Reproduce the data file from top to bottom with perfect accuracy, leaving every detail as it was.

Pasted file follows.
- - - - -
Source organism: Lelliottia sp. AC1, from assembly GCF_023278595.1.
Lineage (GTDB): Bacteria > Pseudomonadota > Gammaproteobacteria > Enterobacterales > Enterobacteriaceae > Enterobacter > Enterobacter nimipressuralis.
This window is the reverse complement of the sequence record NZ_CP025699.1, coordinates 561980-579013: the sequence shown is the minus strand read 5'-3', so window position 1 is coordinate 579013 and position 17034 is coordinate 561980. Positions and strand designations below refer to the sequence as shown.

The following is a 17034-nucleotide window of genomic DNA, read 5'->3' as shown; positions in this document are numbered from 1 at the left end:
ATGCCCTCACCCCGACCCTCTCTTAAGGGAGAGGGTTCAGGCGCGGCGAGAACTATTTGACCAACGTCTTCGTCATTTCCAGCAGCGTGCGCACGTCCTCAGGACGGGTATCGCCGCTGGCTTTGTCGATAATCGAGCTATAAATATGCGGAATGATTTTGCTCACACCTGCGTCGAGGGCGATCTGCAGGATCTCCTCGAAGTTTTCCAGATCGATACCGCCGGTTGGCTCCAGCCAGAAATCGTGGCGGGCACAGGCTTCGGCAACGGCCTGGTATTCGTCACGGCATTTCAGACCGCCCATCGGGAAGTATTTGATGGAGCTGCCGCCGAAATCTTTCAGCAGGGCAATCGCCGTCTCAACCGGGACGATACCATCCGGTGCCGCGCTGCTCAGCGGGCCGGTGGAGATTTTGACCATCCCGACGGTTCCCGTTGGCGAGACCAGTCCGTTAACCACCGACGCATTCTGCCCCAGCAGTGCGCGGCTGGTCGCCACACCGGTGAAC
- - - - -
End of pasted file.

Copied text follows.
Source organism: Lelliottia sp. AC1, from assembly GCF_023278595.1.
Lineage (GTDB): Bacteria > Pseudomonadota > Gammaproteobacteria > Enterobacterales > Enterobacteriaceae > Enterobacter > Enterobacter nimipressuralis.
This window is the reverse complement of the sequence record NZ_CP025699.1, coordinates 561980-579013: the sequence shown is the minus strand read 5'-3', so window position 1 is coordinate 579013 and position 17034 is coordinate 561980. Positions and strand designations below refer to the sequence as shown.

The following is a 17034-nucleotide window of genomic DNA, read 5'->3' as shown; positions in this document are numbered from 1 at the left end:
ATGCCCTCACCCCGACCCTCTCTTAAGGGAGAGGGTTCAGGCGCGGCGAGAACTATTTGACCAACGTCTTCGTCATTTCCAGCAGCGTGCGCACGTCCTCAGGACGGGTATCGCCGCTGGCTTTGTCGATAATCGAGCTATAAATATGCGGAATGATTTTGCTCACACCTGCGTCGAGGGCGATCTGCAGGATCTCCTCGAAGTTTTCCAGATCGATACCGCCGGTTGGCTCCAGCCAGAAATCGTGGCGGGCACAGGCTTCGGCAACGGCCTGGTATTCGTCACGGCATTTCAGACCGCCCATCGGGAAGTATTTGATGGAGCTGCCGCCGAAATCTTTCAGCAGGGCAATCGCCGTCTCAACCGGGACGATACCATCCGGTGCCGCGCTGCTCAGCGGGCCGGTGGAGATTTTGACCATCCCGACGGTTCCCGTTGGCGAGACCAGTCCGTTAACCACCGACGCATTCTGCCCCAGCAGTGCGCGGCTGGTCGCCACACCGGTGAAC